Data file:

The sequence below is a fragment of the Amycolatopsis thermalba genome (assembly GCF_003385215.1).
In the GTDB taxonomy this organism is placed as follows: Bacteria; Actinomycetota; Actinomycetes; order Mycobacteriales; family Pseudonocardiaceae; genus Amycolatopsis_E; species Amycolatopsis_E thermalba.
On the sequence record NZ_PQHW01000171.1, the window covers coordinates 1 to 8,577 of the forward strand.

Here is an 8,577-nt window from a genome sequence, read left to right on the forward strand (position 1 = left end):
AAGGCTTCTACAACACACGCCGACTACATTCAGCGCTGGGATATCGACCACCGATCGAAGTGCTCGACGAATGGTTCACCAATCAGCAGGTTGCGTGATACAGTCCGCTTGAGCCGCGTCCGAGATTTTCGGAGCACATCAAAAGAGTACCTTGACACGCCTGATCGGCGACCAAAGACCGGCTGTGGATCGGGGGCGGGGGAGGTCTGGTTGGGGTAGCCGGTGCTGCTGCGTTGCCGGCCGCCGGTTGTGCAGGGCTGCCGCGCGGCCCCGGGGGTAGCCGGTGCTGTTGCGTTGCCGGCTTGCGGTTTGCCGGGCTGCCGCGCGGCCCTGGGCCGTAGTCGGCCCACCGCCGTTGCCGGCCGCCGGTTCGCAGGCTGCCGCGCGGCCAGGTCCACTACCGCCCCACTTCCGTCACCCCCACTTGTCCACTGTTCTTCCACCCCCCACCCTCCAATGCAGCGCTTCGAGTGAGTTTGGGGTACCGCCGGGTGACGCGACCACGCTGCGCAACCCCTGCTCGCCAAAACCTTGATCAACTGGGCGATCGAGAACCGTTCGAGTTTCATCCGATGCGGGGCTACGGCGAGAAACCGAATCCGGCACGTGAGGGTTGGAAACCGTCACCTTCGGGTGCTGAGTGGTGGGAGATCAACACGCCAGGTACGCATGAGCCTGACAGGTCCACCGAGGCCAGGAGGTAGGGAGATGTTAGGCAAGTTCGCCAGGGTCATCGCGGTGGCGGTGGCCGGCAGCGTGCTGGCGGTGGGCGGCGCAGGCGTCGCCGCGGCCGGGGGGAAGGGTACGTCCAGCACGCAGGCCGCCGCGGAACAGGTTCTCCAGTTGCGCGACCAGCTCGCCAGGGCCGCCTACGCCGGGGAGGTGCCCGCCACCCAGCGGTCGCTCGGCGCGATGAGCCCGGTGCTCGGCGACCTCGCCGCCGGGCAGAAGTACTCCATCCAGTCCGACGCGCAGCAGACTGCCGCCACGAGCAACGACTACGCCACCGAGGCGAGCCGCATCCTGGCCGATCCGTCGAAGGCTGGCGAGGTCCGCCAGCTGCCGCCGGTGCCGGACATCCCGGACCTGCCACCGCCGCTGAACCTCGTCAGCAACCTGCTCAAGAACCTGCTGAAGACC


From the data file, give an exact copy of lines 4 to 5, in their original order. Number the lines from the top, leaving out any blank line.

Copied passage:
Here is an 8,577-nt window from a genome sequence, read left to right on the forward strand (position 1 = left end):
AAGGCTTCTACAACACACGCCGACTACATTCAGCGCTGGGATATCGACCACCGATCGAAGTGCTCGACGAATGGTTCACCAATCAGCAGGTTGCGTGATACAGTCCGCTTGAGCCGCGTCCGAGATTTTCGGAGCACATCAAAAGAGTACCTTGACACGCCTGATCGGCGACCAAAGACCGGCTGTGGATCGGGGGCGGGGGAGGTCTGGTTGGGGTAGCCGGTGCTGCTGCGTTGCCGGCCGCCGGTTGTGCAGGGCTGCCGCGCGGCCCCGGGGGTAGCCGGTGCTGTTGCGTTGCCGGCTTGCGGTTTGCCGGGCTGCCGCGCGGCCCTGGGCCGTAGTCGGCCCACCGCCGTTGCCGGCCGCCGGTTCGCAGGCTGCCGCGCGGCCAGGTCCACTACCGCCCCACTTCCGTCACCCCCACTTGTCCACTGTTCTTCCACCCCCCACCCTCCAATGCAGCGCTTCGAGTGAGTTTGGGGTACCGCCGGGTGACGCGACCACGCTGCGCAACCCCTGCTCGCCAAAACCTTGATCAACTGGGCGATCGAGAACCGTTCGAGTTTCATCCGATGCGGGGCTACGGCGAGAAACCGAATCCGGCACGTGAGGGTTGGAAACCGTCACCTTCGGGTGCTGAGTGGTGGGAGATCAACACGCCAGGTACGCATGAGCCTGACAGGTCCACCGAGGCCAGGAGGTAGGGAGATGTTAGGCAAGTTCGCCAGGGTCATCGCGGTGGCGGTGGCCGGCAGCGTGCTGGCGGTGGGCGGCGCAGGCGTCGCCGCGGCCGGGGGGAAGGGTACGTCCAGCACGCAGGCCGCCGCGGAACAGGTTCTCCAGTTGCGCGACCAGCTCGCCAGGGCCGCCTACGCCGGGGAGGTGCCCGCCACCCAGCGGTCGCTCGGCGCGATGAGCCCGGTGCTCGGCGACCTCGCCGCCGGGCAGAAGTACTCCATCCAGTCCGACGCGCAGCAGACTGCCGCCACGAGCAACGACTACGCCACCGAGGCGAGCCGCATCCTGGCCGATCCGTCGAAGGCTGGCGAGGTCCGCCAGCTGCCGCCGGTGCCGGACATCCCGGACCTGCCACCGCCGCTGAACCTCGTCAGCAACCTGCTCAAGAACCTGCTGAAGACC